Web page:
First Vespers of the Solemnity of St. Joseph
Basilique Marie Reine des Apôtres, Yaoundé, Cameroon
March 18, 2009
I wish to reflect on the figure of Saint Joseph, setting out from the words of Scripture offered to us in this evening’s liturgy. Speaking to the crowd and to His disciples, Jesus declared: “You have only one Father” (Mt 23:9). There is but one fatherhood, that of God the Father, the one Creator of the world, “of all that is seen and unseen.” Yet man, created in the image of God, has been granted a share in this one paternity of God (cf. Eph 3:15).
Saint Joseph is a striking case of this, since he is a father without fatherhood according to the flesh. He is not the biological father of Jesus, whose Father is God alone, and yet he lives his fatherhood fully and completely. To be a father means, above all, to be at the service of life and growth. Saint Joseph, in this sense, gave proof of great devotion. For the sake of Christ, he experienced persecution, exile and the poverty which this entails. He had to settle far from his native town. His only reward was to be with Christ. His readiness to do all these things illustrates the words of Saint Paul: “It is Christ the Lord whom you serve” (Col 3:24).
What is important is not to be a useless servant, but rather a “faithful and wise servant.” The pairing of the two adjectives is not by chance. It suggests that understanding without fidelity, and fidelity without wisdom, are insufficient. One quality alone, without the other, would not enable us to assume fully the responsibility which God entrusts to us. . . .
Origen writes that“Joseph understood that Jesus was superior to him even as He submitted to him, and, knowing the superiority of his charge, he commanded Him with respect and moderation. Everyone should reflect on this: frequently a lesser man is placed over people who are greater, and it happens at times that an inferior is more worthy than the one who appears to be set above him. If a person of greater dignity understands this, then he will not be puffed up with pride because of his higher rank; he will know that his inferior may well be superior to him, even as Jesus was subject to Joseph.” (Homily on Saint Luke XX, 5; S.C. p. 287). . . .When Mary received the visit of the angel at the Annunciation, she was already betrothed to Joseph. In addressing Mary personally, the Lord already closely associates Joseph to the mystery of the Incarnation. Joseph agreed to be part of the great events which God was beginning to bring about in the womb of his spouse. He took Mary into his home. He welcomed the mystery that was in Mary and the mystery that was Mary herself. He loved her with great respect, which is the mark of all authentic love.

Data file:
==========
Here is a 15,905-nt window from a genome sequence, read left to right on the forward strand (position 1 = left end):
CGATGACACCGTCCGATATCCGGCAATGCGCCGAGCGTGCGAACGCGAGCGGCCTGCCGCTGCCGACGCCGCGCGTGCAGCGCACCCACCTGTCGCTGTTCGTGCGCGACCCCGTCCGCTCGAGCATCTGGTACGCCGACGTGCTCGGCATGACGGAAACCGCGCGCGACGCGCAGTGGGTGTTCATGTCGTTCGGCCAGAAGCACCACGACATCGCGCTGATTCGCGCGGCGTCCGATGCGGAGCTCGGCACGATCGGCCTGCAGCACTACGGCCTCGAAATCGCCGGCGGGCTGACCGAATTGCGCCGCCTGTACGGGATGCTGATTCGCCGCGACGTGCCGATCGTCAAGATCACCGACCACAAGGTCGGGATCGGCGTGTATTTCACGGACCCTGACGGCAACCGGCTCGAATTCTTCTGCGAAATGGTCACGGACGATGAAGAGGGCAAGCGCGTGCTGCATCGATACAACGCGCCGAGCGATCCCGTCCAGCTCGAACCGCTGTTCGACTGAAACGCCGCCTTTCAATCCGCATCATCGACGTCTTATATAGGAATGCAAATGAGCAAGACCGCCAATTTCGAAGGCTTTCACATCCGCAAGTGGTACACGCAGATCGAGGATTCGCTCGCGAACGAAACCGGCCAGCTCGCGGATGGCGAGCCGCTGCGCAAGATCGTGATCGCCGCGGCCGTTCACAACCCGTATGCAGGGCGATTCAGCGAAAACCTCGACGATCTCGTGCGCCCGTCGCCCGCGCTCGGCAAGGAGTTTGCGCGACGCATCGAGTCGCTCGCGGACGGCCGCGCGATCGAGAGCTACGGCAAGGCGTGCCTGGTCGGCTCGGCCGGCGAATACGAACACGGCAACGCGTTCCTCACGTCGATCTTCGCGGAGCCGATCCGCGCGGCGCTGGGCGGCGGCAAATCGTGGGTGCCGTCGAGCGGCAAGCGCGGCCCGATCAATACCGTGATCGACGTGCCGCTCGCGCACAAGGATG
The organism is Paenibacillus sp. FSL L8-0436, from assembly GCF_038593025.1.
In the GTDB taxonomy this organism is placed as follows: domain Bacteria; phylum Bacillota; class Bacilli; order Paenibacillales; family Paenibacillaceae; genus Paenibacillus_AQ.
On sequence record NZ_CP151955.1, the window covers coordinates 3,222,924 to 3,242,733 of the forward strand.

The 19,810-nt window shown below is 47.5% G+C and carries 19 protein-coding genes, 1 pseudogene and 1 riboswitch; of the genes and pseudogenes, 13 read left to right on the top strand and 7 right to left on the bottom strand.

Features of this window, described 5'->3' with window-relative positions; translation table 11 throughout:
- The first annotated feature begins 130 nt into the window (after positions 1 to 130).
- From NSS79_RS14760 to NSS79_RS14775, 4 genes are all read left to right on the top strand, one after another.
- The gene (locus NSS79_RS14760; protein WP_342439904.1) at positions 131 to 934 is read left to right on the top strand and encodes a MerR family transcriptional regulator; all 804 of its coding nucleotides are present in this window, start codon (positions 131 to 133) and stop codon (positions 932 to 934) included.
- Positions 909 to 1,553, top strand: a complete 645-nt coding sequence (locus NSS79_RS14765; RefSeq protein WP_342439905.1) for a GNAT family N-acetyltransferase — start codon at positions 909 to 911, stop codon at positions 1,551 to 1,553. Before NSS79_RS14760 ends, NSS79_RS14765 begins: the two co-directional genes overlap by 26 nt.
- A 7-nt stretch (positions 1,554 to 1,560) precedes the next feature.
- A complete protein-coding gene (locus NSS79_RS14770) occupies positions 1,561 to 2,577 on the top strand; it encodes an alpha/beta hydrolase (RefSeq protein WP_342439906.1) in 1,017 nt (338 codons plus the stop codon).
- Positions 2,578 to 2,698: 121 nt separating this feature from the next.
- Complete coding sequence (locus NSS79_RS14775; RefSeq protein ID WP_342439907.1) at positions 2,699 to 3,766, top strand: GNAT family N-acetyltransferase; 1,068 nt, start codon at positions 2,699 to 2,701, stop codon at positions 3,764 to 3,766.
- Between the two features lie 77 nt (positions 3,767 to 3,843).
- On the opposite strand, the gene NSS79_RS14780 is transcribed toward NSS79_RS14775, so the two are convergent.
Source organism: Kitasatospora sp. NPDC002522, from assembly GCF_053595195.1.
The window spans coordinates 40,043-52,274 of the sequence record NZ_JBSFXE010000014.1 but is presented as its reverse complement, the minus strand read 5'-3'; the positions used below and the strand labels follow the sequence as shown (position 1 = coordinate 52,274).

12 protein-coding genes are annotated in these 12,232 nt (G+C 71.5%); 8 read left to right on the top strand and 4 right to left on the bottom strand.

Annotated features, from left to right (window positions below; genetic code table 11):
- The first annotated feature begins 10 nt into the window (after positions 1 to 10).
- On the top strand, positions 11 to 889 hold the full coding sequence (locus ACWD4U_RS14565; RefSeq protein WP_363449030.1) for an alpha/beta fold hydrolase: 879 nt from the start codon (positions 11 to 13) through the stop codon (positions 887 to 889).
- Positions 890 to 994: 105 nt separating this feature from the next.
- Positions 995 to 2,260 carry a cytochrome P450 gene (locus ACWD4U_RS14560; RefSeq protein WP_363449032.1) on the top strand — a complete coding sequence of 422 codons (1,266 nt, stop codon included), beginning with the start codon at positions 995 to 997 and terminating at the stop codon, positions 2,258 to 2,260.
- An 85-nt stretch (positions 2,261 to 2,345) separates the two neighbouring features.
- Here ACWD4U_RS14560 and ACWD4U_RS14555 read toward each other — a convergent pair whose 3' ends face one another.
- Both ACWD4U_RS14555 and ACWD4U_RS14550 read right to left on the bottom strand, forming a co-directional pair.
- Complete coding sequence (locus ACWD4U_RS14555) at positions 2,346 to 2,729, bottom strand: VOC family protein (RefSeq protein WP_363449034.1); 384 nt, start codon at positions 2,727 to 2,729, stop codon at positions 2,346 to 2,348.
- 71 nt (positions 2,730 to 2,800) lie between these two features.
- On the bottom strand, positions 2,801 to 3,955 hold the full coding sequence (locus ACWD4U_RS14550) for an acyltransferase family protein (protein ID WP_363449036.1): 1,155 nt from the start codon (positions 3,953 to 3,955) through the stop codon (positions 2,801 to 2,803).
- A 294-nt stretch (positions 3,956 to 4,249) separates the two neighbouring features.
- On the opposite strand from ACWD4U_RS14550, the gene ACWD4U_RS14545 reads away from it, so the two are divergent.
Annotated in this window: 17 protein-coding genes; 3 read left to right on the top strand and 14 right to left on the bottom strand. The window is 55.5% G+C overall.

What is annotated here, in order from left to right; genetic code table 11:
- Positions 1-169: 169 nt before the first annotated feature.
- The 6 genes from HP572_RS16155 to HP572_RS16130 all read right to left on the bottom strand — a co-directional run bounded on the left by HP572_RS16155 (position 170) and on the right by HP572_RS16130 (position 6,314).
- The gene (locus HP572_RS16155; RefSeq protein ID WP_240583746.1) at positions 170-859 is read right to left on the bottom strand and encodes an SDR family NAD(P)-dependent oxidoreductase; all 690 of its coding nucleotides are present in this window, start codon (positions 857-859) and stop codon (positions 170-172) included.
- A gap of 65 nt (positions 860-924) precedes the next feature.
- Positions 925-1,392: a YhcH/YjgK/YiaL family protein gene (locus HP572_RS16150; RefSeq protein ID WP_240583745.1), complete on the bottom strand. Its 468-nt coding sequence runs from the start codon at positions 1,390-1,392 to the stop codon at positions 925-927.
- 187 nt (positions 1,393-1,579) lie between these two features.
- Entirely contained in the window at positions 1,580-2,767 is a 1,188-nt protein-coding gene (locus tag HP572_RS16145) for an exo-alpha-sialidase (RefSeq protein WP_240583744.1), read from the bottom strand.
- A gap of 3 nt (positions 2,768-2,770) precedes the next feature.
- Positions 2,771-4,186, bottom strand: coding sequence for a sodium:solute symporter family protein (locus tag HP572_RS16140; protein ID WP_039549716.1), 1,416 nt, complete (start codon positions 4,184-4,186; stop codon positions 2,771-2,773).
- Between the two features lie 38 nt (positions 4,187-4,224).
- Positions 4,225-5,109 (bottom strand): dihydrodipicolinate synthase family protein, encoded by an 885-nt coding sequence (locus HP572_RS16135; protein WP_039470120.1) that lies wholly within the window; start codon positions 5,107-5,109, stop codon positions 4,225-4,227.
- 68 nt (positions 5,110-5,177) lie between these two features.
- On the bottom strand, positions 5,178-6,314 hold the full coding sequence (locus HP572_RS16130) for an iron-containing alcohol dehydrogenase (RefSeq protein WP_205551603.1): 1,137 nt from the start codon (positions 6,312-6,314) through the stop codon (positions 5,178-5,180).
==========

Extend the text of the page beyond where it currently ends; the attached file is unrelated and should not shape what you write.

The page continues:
Joseph teaches us that it is possible to love without possessing. In contemplating Joseph, all men and women can, by God’s grace, come to experience healing from their emotional wounds, if only they embrace the plan that God has begun to bring about in those close to Him, just as Joseph entered into the work of redemption through Mary and as a result of what God had already done in her. . . .
Dear brothers and sisters, our meditation on the human and spiritual journey of Saint Joseph invites us to ponder his vocation in all its richness, and to see him as a constant model for all those who have devoted their lives to Christ in the priesthood, in the consecrated life or in the different forms of lay engagement. Joseph was caught up at every moment by the mystery of the Incarnation. Not only physically, but in his heart as well, Joseph reveals to us the secret of a humanity which dwells in the presence of mystery and is open to that mystery at every moment of everyday life. In Joseph, faith is not separated from action. His faith had a decisive effect on his actions. Paradoxically, it was by acting, by carrying out his responsibilities, that he stepped aside and left God free to act, placing no obstacles in his way. Joseph is a “just man” (Mt 1:19) because his existence is “ad-justed” to the word of God.
The life of Saint Joseph, lived in obedience to God’s word, is an eloquent sign for all the disciples of Jesus who seek the unity of the Church. His example helps us to understand that it is only by complete submission to the will of God that we become effective workers in the service of His plan to gather together all mankind into one family, one assembly, one “ecclesia.”. . .
In conclusion, let us now turn to the spouse of Saint Joseph, the Virgin Mary, “Queen of Apostles,” for under this title she is invoked as Patroness of Cameroon. To her I commend the consecration which each of you has received, as well as your desire to respond ever more faithfully to your calling and to the mission entrusted to you. Finally, I invoke her intercession for your beautiful country. Amen..